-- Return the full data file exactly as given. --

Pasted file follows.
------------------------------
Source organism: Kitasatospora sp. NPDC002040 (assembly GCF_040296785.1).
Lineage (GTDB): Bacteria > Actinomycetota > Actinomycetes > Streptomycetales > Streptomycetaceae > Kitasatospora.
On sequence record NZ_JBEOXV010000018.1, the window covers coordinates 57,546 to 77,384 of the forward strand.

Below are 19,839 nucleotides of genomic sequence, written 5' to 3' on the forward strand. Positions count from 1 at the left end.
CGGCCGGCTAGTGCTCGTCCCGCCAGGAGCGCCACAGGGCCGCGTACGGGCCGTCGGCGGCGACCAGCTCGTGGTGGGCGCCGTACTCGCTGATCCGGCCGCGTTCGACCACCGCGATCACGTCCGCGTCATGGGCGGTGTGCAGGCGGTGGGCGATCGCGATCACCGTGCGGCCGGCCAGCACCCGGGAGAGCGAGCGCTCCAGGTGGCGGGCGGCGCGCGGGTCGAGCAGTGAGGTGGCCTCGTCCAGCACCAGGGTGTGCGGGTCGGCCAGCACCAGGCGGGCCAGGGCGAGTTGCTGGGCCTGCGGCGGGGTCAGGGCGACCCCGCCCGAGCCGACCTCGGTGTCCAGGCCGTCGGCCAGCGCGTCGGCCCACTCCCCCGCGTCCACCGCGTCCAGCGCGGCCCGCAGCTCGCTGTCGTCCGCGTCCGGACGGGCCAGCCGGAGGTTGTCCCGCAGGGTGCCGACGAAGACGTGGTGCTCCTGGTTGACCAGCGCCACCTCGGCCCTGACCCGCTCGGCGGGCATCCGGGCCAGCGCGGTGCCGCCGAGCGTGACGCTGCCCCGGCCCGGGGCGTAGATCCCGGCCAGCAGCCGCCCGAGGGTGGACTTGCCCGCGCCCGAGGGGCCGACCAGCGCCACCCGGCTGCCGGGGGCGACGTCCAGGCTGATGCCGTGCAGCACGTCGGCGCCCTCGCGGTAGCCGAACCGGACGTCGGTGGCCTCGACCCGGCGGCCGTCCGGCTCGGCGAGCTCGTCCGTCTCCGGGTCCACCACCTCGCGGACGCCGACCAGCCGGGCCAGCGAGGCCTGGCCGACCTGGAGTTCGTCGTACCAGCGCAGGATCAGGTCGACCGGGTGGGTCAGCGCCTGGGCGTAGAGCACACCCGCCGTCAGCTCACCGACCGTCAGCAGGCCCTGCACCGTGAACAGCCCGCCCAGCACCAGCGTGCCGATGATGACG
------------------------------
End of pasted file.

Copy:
Source organism: Kitasatospora sp. NPDC002040 (assembly GCF_040296785.1).
Lineage (GTDB): Bacteria > Actinomycetota > Actinomycetes > Streptomycetales > Streptomycetaceae > Kitasatospora.
On sequence record NZ_JBEOXV010000018.1, the window covers coordinates 57,546 to 77,384 of the forward strand.

Below are 19,839 nucleotides of genomic sequence, written 5' to 3' on the forward strand. Positions count from 1 at the left end.
CGGCCGGCTAGTGCTCGTCCCGCCAGGAGCGCCACAGGGCCGCGTACGGGCCGTCGGCGGCGACCAGCTCGTGGTGGGCGCCGTACTCGCTGATCCGGCCGCGTTCGACCACCGCGATCACGTCCGCGTCATGGGCGGTGTGCAGGCGGTGGGCGATCGCGATCACCGTGCGGCCGGCCAGCACCCGGGAGAGCGAGCGCTCCAGGTGGCGGGCGGCGCGCGGGTCGAGCAGTGAGGTGGCCTCGTCCAGCACCAGGGTGTGCGGGTCGGCCAGCACCAGGCGGGCCAGGGCGAGTTGCTGGGCCTGCGGCGGGGTCAGGGCGACCCCGCCCGAGCCGACCTCGGTGTCCAGGCCGTCGGCCAGCGCGTCGGCCCACTCCCCCGCGTCCACCGCGTCCAGCGCGGCCCGCAGCTCGCTGTCGTCCGCGTCCGGACGGGCCAGCCGGAGGTTGTCCCGCAGGGTGCCGACGAAGACGTGGTGCTCCTGGTTGACCAGCGCCACCTCGGCCCTGACCCGCTCGGCGGGCATCCGGGCCAGCGCGGTGCCGCCGAGCGTGACGCTGCCCCGGCCCGGGGCGTAGATCCCGGCCAGCAGCCGCCCGAGGGTGGACTTGCCCGCGCCCGAGGGGCCGACCAGCGCCACCCGGCTGCCGGGGGCGACGTCCAGGCTGATGCCGTGCAGCACGTCGGCGCCCTCGCGGTAGCCGAACCGGACGTCGGTGGCCTCGACCCGGCGGCCGTCCGGCTCGGCGAGCTCGTCCGTCTCCGGGTCCACCACCTCGCGGACGCCGACCAGCCGGGCCAGCGAGGCCTGGCCGACCTGGAGTTCGTCGTACCAGCGCAGGATCAGGTCGACCGGGTGGGTCAGCGCCTGGGCGTAGAGCACACCCGCCGTCAGCTCACCGACCGTCAGCAGGCCCTGCACCGTGAACAGCCCGCCCAGCACCAGCGTGCCGATGATGACG